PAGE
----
Here is the apple and cider mixture transferred to the Dutch oven.  As you can see, many of the apples are already falling apart.  If you like a chunky apple butter, you can just keep it as is.  The larger pieces will keep breaking up as you cook, but you still wind up with some bits in your final product.

You can see that the mixture fills the 7 quart pot to the brim.  A few inches of cider remained in the stockpot, but that's fine.  The point of this is to cook the liquid out anyway.

Since we prefer a smooth butter, I use a stick or immersion blender and puree everything right in the pot.  If you don't have an immersion blender (and you should, because they are so convenient!) and you like smooth butter, you can ladle the apple/cider mixture into a blender in batches.  Blend each portion, then add it to the pot with your sugar and spices.

Now begins the long, slow process of evaporating the water from the mixture.  This isn't something you can do haphazardly or inattentively.  Fortunately, my dear husband took the boys to an RC airfield for the morning to watch a mini airshow.  Jane was content playing and watching videos while I stirred.  And stirred.  And stirred.

You can see how much lower the mixture has gotten in the pot.  And this still wasn't done yet.

How do you know when it's done?

Well, some instructions say it's done when the mixture "mounds on a spoon."  I seek further clarification because maybe what somebody else sees as a mound, I see as a plateau.

So, instead I use the saucer test.  Plop some butter on a cold saucer.  If liquid pools, it's not done.  If it doesn't, it's good to go.

Not done

See?  Much easier to determine.

Once you get pretty close to done, fill your canning pot with water and start heating it to a boil.  Do yourself a big favor and run your tap until the water is hot before filling the pot.  You'll cut a good half hour off your wait time.
Wash your jars with hot soapy water and rinse well.  There's really no need to sterilize the jars since you're going to be filling them with apple butter that is the approximate temperature of molten lava.

If, by chance, some stray bacterium manages to survive the apple butter scalding and boiling water processing, well, I think it deserves to live.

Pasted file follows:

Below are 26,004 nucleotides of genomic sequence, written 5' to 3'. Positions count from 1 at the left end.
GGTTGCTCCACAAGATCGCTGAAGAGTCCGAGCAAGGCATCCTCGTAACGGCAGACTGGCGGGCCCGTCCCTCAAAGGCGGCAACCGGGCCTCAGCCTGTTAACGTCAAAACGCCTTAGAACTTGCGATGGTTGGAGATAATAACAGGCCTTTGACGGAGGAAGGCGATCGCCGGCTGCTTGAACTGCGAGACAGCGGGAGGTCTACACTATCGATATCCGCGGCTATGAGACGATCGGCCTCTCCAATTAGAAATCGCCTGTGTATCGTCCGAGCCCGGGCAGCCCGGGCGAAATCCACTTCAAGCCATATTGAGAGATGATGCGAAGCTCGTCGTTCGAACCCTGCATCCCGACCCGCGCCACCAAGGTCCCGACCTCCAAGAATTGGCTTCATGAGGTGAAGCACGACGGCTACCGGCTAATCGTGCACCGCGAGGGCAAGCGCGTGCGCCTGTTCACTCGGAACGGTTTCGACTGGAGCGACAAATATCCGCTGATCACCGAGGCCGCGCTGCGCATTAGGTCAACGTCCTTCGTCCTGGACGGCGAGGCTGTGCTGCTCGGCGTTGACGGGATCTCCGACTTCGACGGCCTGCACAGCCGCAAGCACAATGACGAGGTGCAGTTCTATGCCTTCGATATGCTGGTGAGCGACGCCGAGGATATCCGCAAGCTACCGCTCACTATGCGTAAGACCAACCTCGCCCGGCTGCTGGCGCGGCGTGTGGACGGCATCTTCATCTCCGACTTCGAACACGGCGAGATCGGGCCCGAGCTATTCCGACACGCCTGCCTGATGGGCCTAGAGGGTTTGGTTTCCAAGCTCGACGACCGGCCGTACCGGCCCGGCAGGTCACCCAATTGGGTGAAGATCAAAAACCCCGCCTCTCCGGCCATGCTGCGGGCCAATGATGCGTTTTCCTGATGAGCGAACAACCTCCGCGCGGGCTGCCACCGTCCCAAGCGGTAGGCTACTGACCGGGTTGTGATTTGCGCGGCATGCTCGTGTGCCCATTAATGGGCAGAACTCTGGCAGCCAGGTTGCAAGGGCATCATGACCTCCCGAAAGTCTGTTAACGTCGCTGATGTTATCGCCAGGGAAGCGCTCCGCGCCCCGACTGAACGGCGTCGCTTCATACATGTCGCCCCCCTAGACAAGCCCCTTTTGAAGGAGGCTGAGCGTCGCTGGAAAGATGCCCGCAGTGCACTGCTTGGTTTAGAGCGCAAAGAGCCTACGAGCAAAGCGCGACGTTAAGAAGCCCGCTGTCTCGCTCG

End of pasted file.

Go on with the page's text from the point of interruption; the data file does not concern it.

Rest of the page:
Fill the jars almost to the top.  You need to leave 1/4" of headspace in order to get a good seal.  

After they're filled, take a clean, damp cloth and wipe the rim of each jar.  If there's any butter on them, the lids won't be able to seal properly.

Place your clean and unused lids on top and then lightly screw on the bands.  You should turn them just until you feel resistance.  Think benevolent dictator.  Firm, but not overbearing.

This allows the steam to exit the jars.  If the bands and lids are too tight, you won't get a seal because you won't create a big enough pressure difference.

When the water is boiling, use a jar lifter to place the jars in the rack in the pot.  Make sure they're standing up straight and covered by at least an inch of water.

The water will probably stop boiling when you add the jars in.  You need to process the butter for 20 minutes, so don't start your timer until the water begins boiling again.

This gives you plenty of time to scrub apple butter off your stove, counter tops, surrounding appliances, overhead vent grating, cabinets, and floor.

Also, scrub out your pots and ladles and spoons before the apple butter hardens.  Much easier that way.

Treat any burns received from spattering apple butter at this time, too.

In the end, it's all worth it.  Seven glorious pints of apple butter!  This should be enough to make it until next fall as long as my husband doesn't go crazy after a month of withdrawal.

These bad boys will sit out overnight to cool down.  I'll check the lids to make sure they all sealed in the morning.  They should be fine, though.  I counted seven audible pops as each lid vacuum-sealed.